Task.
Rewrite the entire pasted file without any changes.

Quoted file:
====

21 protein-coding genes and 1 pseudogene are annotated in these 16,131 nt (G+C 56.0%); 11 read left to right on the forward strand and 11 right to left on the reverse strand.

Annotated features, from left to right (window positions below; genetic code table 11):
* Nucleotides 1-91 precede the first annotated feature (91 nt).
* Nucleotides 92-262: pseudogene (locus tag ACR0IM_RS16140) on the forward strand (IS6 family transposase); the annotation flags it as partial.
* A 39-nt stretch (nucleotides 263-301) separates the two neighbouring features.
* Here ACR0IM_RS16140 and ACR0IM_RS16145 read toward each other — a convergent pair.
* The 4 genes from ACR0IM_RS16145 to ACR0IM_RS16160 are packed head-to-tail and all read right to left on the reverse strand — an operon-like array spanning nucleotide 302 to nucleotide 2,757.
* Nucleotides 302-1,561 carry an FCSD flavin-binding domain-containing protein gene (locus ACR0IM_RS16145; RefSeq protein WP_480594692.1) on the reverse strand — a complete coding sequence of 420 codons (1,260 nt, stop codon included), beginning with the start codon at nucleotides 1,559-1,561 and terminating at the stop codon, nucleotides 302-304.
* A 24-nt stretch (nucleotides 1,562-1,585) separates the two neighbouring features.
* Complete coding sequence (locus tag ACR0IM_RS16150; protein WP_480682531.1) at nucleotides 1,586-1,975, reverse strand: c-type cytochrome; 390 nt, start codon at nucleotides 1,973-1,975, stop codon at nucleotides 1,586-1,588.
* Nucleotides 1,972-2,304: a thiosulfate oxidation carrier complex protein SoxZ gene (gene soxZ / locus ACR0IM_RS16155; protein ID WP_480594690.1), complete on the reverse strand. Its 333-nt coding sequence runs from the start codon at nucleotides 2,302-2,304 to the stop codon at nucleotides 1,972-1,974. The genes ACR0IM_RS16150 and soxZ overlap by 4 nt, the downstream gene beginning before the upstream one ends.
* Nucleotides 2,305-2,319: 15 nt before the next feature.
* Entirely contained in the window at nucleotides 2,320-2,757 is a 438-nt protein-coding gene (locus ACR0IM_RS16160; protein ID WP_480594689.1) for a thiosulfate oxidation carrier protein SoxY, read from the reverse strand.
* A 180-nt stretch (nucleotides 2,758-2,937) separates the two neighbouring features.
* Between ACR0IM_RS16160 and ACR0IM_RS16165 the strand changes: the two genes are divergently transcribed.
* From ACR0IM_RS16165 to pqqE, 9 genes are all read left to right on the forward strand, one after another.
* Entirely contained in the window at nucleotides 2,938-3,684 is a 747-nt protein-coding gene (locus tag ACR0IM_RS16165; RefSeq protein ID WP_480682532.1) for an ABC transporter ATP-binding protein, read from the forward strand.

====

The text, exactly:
21 protein-coding genes and 1 pseudogene are annotated in these 16,131 nt (G+C 56.0%); 11 read left to right on the forward strand and 11 right to left on the reverse strand.

Annotated features, from left to right (window positions below; genetic code table 11):
* Nucleotides 1-91 precede the first annotated feature (91 nt).
* Nucleotides 92-262: pseudogene (locus tag ACR0IM_RS16140) on the forward strand (IS6 family transposase); the annotation flags it as partial.
* A 39-nt stretch (nucleotides 263-301) separates the two neighbouring features.
* Here ACR0IM_RS16140 and ACR0IM_RS16145 read toward each other — a convergent pair.
* The 4 genes from ACR0IM_RS16145 to ACR0IM_RS16160 are packed head-to-tail and all read right to left on the reverse strand — an operon-like array spanning nucleotide 302 to nucleotide 2,757.
* Nucleotides 302-1,561 carry an FCSD flavin-binding domain-containing protein gene (locus ACR0IM_RS16145; RefSeq protein WP_480594692.1) on the reverse strand — a complete coding sequence of 420 codons (1,260 nt, stop codon included), beginning with the start codon at nucleotides 1,559-1,561 and terminating at the stop codon, nucleotides 302-304.
* A 24-nt stretch (nucleotides 1,562-1,585) separates the two neighbouring features.
* Complete coding sequence (locus tag ACR0IM_RS16150; protein WP_480682531.1) at nucleotides 1,586-1,975, reverse strand: c-type cytochrome; 390 nt, start codon at nucleotides 1,973-1,975, stop codon at nucleotides 1,586-1,588.
* Nucleotides 1,972-2,304: a thiosulfate oxidation carrier complex protein SoxZ gene (gene soxZ / locus ACR0IM_RS16155; protein ID WP_480594690.1), complete on the reverse strand. Its 333-nt coding sequence runs from the start codon at nucleotides 2,302-2,304 to the stop codon at nucleotides 1,972-1,974. The genes ACR0IM_RS16150 and soxZ overlap by 4 nt, the downstream gene beginning before the upstream one ends.
* Nucleotides 2,305-2,319: 15 nt before the next feature.
* Entirely contained in the window at nucleotides 2,320-2,757 is a 438-nt protein-coding gene (locus ACR0IM_RS16160; protein ID WP_480594689.1) for a thiosulfate oxidation carrier protein SoxY, read from the reverse strand.
* A 180-nt stretch (nucleotides 2,758-2,937) separates the two neighbouring features.
* Between ACR0IM_RS16160 and ACR0IM_RS16165 the strand changes: the two genes are divergently transcribed.
* From ACR0IM_RS16165 to pqqE, 9 genes are all read left to right on the forward strand, one after another.
* Entirely contained in the window at nucleotides 2,938-3,684 is a 747-nt protein-coding gene (locus tag ACR0IM_RS16165; RefSeq protein ID WP_480682532.1) for an ABC transporter ATP-binding protein, read from the forward strand.